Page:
Neva Strike of 1870

Neva Strike of 1870


a strike by some 2,000 workers at the Neva cotton mill in St. Petersburg, the present-day S. M. Kirov Leningrad Thread-spinning Combine.

The Neva strike was among the first major economic strikes in Russia. It began on May 22, 1870. Angered by the management’s faulty accounting practices, 63 spinners demanded payment of their wages and an increase in pay rates. When the workers’ demands were rejected, 800 people stopped work. The authorities took urgent measures to suppress the strike and 62 strikers were brought to trial. An investigation revealed a picture of brutal exploitation of the workers, and on July 13, 1870, the court was compelled to impose only the minimum sentences. The leaders of the Neva strike—S. Vladimirov (Slezkin), F. Petrov, B. Potapov, and V. Akulov—were sentenced to spend seven days under arrest, and the other defendents, except five who were acquitted, to spend three days under arrest.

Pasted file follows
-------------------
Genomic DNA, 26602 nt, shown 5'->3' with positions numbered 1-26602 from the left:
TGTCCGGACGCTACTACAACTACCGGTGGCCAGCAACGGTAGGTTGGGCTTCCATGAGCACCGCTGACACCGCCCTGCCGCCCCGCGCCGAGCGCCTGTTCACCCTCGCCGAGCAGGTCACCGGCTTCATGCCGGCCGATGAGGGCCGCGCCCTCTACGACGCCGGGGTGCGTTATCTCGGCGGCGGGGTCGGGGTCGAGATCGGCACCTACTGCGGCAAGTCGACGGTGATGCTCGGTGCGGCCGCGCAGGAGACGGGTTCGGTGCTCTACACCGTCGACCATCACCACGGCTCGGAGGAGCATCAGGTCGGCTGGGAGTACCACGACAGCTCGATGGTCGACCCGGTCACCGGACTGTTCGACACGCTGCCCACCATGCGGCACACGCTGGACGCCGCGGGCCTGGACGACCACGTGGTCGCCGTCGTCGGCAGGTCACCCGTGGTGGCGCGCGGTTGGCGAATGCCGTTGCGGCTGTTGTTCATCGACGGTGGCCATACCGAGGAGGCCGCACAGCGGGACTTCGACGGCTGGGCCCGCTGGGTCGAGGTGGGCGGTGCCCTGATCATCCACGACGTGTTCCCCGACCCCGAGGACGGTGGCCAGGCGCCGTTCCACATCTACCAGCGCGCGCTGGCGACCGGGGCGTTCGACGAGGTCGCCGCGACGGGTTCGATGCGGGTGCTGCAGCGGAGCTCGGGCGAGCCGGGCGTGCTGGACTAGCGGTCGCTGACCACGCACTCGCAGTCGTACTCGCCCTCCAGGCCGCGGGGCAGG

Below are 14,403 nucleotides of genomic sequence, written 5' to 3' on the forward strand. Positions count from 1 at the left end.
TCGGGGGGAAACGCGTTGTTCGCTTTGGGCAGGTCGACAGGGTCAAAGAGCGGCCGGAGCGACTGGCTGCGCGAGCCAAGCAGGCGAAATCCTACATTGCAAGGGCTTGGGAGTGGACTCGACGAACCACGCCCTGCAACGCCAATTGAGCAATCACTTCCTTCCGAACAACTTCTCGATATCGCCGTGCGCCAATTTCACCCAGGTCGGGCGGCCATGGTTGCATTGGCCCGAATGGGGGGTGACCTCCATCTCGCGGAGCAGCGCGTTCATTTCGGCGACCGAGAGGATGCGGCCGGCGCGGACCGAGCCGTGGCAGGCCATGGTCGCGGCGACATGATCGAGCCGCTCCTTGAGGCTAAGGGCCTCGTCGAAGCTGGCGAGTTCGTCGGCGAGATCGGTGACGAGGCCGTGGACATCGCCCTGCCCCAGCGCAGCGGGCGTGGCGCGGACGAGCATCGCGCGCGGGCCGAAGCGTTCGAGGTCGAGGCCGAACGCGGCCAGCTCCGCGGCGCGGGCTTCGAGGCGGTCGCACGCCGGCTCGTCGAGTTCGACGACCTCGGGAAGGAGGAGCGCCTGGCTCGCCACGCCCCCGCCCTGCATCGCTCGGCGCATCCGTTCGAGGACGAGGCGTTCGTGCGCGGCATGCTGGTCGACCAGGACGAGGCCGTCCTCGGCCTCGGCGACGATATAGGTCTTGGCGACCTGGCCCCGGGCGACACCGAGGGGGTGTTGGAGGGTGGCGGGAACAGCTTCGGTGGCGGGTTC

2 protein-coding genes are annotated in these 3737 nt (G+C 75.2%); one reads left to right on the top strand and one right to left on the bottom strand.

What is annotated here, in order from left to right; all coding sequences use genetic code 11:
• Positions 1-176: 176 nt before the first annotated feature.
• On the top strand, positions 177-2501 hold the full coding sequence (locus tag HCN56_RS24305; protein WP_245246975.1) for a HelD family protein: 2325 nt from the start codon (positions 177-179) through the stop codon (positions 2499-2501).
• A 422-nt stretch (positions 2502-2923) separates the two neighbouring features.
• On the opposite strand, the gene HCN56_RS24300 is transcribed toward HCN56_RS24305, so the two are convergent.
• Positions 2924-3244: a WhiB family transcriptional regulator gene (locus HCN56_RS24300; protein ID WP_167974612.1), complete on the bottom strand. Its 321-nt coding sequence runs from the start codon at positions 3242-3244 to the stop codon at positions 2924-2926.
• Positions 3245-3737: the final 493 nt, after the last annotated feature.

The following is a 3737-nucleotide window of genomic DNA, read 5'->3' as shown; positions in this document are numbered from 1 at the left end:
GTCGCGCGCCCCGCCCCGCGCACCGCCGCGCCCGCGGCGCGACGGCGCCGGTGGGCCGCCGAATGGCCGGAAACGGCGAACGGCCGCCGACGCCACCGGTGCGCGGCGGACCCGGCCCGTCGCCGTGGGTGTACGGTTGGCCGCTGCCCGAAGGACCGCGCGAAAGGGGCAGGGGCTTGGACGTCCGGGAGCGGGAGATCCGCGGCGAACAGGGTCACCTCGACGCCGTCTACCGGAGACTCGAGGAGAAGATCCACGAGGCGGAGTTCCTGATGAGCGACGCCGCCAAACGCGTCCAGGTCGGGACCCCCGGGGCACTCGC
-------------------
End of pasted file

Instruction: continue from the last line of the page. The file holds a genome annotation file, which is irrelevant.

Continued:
The workers appealed these sentences and were acquitted by an appellate court. However, the authorities banished the “ringleaders” from St. Petersburg by administrative action. A secret circular issued by the minister of internal affairs on July 6, 1870, instructed all provincial governors to prevent strike-related cases from reaching the courts and to exile to a remote province anyone deemed a “ringleader.”


Istoriia rabochikh Leningrada, vol. 1. Leningrad, 1972.